In this the 'who' and the 'what' are usually seen in the negative not the positive. In her essay she uses the example of British unity in the fight against the 'evil' that was catholic France. Examples of such nationalism are present in modern Britain. Parties like the BNP and UKIP are strongly nationalistic as a response to what they see as a foreign invasion of culture. Reasonable defence of culture can turn very fast into the hatred of another culture for this reason.
Cultural preservation is equally tricky. Yes it's a great tool to conserve a dying language or tradition, but it can often be misplaced. Traditions are invented all the time and tradition and culture we deem to be ancient and true can be both surprisingly new and historically inaccurate. One need only look at today's highly commercialised and irreligious Christmas, or today's orange tinted, sugar-filled and fancy-dress Halloween. There is a list here of supposedly ancient traditions.
The second paragraph of this article mentions the importance of identity and how nationalism may help shape identity. But this ignores the fact that identity can be fluid and highly circumstantial. This fact was again explained by Linda Colley's essay:
'In practice, men and women often had double, triple, or even quadruple loyalties, mentally locating themselves, according to the circumstances, in a village, in a particular landscape, in a region, and in one or even two countries. It was quite possible for an individual to see himself as being, at one and the same time, a citizen of Edinburgh, a Lowlander, a Scot, and a Briton.' Linda Colley, Page 315
One may also define themselves in many more ways than by nationality. When trying to create identity, focus should perhaps be less on the nation state and more on the individual (personality, hobbies, etc...).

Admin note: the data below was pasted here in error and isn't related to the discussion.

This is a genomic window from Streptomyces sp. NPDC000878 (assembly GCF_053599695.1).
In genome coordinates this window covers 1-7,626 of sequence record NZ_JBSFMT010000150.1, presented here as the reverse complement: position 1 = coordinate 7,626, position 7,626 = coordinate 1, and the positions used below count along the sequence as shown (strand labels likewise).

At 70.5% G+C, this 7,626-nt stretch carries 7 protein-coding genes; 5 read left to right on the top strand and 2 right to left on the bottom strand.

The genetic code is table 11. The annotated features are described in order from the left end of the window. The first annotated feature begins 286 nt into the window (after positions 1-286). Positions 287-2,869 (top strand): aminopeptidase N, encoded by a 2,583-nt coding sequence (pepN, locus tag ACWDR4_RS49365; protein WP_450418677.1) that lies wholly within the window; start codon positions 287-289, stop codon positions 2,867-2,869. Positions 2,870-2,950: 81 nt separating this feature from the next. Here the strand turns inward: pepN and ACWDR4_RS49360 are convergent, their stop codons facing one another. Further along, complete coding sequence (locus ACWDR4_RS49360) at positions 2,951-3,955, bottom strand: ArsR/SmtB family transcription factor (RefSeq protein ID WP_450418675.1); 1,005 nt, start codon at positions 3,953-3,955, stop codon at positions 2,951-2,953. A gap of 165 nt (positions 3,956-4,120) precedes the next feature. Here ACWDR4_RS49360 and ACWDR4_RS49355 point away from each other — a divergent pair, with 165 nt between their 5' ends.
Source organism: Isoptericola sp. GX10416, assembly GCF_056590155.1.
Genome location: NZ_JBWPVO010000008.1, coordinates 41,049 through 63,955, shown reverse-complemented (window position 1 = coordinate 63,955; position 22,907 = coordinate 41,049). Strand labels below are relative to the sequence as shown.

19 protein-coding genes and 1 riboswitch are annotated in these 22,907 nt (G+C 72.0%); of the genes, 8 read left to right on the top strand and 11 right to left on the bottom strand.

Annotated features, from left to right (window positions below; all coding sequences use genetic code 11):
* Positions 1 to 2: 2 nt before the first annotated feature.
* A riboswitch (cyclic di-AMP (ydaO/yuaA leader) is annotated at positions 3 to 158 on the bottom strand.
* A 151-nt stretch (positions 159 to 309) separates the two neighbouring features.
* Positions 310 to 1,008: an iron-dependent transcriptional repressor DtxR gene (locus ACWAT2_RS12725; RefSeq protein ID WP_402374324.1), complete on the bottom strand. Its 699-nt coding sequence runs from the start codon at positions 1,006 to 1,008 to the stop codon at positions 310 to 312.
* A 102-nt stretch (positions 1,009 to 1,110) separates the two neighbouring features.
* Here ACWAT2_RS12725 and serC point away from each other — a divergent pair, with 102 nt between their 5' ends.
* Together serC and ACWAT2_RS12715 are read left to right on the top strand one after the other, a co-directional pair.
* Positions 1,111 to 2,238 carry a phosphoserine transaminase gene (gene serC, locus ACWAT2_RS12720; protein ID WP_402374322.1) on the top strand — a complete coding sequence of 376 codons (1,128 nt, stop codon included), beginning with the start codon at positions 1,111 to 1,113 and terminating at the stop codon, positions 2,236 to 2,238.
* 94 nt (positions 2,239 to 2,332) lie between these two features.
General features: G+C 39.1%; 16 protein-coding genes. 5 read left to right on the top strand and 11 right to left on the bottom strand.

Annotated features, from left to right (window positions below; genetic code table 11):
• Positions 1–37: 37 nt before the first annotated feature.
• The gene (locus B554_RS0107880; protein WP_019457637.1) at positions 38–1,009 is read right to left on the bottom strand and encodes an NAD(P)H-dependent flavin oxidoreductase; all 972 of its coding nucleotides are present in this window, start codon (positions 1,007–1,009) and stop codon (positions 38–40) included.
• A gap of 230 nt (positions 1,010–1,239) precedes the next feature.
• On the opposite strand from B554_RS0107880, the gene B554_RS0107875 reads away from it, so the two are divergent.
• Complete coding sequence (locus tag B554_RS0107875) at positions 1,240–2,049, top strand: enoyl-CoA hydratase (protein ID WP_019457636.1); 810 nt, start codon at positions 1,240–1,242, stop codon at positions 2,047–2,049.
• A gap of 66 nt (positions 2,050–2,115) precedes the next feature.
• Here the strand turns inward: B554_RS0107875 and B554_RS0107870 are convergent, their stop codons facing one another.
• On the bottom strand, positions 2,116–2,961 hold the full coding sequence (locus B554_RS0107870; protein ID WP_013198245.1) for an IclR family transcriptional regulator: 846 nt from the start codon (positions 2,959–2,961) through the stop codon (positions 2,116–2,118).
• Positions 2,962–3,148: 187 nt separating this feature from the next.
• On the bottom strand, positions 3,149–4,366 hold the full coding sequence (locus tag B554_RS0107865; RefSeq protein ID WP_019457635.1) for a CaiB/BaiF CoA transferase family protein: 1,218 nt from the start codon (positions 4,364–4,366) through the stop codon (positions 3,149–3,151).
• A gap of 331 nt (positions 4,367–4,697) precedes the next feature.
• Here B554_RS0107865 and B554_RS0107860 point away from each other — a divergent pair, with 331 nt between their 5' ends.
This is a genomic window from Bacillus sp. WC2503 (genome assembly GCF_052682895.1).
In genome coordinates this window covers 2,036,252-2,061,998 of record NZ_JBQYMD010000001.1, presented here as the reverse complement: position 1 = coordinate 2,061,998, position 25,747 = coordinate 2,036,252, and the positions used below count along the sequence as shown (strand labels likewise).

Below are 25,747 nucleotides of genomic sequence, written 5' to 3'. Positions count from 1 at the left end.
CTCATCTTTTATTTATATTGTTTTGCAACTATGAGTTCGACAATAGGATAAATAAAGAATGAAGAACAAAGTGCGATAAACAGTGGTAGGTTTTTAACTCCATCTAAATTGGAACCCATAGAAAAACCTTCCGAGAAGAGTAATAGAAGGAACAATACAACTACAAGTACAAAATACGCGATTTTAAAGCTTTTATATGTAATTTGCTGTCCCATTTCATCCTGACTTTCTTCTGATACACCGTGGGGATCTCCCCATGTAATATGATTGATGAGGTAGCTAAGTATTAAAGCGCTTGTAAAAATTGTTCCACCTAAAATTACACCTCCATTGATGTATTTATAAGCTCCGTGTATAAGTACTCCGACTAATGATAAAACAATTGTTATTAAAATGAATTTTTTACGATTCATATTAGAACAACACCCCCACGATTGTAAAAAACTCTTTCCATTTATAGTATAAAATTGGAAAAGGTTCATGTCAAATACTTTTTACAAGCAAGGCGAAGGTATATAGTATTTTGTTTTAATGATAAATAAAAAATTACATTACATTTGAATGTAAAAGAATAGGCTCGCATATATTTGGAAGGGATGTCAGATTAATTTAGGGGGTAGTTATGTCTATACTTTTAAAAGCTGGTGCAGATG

Ardent nationalism can also be damaging to the nation state and when applied to politics it often comes with protectionist tendencies. This can lead to a country being isolationist and uncooperative e.g. Trump's new America. These policies are excellent for successful countries at the peak of their power like the USA today or the UK in the 19th century, but often destructive for the societies outside it. For instance, Britain's era of Splendid Isolation during the mid 19th century in which it refrained from interacting with international politics, a policy that arguably contributed to the outbreak of WWI. This is exacerbated today when you consider the biggest threats to humanity. For instance, climate change is an issue that can only be tackled at a super-national level. This applies equally to genetic modification, nuclear weapons and plastic waste, plus lots more - learn more of these threats here.
This is not to say that there is no place for nationalism. It has its place and will likely never disappear. But it is essential to keep it in check. Radical anything is likely to be bad. You culture/identity is important, but perhaps just as important as everyone else's.
1: Journal of British Studies, Vol. 31, No. 4, Britishness and European-ness: Who are the British Anyway? (Oct., 1992), pp. 309-329
Studies History with Politics at the University of Buckingham